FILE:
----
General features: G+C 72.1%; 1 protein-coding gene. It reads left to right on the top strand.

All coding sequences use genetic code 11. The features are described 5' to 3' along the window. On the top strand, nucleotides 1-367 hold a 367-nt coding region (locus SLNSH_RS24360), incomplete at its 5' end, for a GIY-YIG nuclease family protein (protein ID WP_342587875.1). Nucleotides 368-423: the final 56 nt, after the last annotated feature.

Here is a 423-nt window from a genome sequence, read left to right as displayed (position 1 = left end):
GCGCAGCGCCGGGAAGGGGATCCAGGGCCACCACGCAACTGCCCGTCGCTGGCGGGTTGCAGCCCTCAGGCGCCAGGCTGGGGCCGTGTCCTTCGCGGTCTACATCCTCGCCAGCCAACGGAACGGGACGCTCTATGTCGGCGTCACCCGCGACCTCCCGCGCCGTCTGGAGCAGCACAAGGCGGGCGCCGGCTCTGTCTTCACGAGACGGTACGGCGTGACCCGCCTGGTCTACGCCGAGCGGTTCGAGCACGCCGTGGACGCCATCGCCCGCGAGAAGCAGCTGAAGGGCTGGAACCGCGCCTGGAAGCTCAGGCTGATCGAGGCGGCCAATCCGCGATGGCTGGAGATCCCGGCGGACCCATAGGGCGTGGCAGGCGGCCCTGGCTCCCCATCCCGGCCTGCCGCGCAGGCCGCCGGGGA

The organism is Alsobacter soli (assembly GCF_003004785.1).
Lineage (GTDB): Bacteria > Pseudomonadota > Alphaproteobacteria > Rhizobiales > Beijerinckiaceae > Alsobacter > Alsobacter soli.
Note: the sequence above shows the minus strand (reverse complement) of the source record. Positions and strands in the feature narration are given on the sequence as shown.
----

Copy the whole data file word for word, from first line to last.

General features: G+C 72.1%; 1 protein-coding gene. It reads left to right on the top strand.

All coding sequences use genetic code 11. The features are described 5' to 3' along the window. On the top strand, nucleotides 1-367 hold a 367-nt coding region (locus SLNSH_RS24360), incomplete at its 5' end, for a GIY-YIG nuclease family protein (protein ID WP_342587875.1). Nucleotides 368-423: the final 56 nt, after the last annotated feature.

Here is a 423-nt window from a genome sequence, read left to right as displayed (position 1 = left end):
GCGCAGCGCCGGGAAGGGGATCCAGGGCCACCACGCAACTGCCCGTCGCTGGCGGGTTGCAGCCCTCAGGCGCCAGGCTGGGGCCGTGTCCTTCGCGGTCTACATCCTCGCCAGCCAACGGAACGGGACGCTCTATGTCGGCGTCACCCGCGACCTCCCGCGCCGTCTGGAGCAGCACAAGGCGGGCGCCGGCTCTGTCTTCACGAGACGGTACGGCGTGACCCGCCTGGTCTACGCCGAGCGGTTCGAGCACGCCGTGGACGCCATCGCCCGCGAGAAGCAGCTGAAGGGCTGGAACCGCGCCTGGAAGCTCAGGCTGATCGAGGCGGCCAATCCGCGATGGCTGGAGATCCCGGCGGACCCATAGGGCGTGGCAGGCGGCCCTGGCTCCCCATCCCGGCCTGCCGCGCAGGCCGCCGGGGA

The organism is Alsobacter soli (assembly GCF_003004785.1).
Lineage (GTDB): Bacteria > Pseudomonadota > Alphaproteobacteria > Rhizobiales > Beijerinckiaceae > Alsobacter > Alsobacter soli.
Note: the sequence above shows the minus strand (reverse complement) of the source record. Positions and strands in the feature narration are given on the sequence as shown.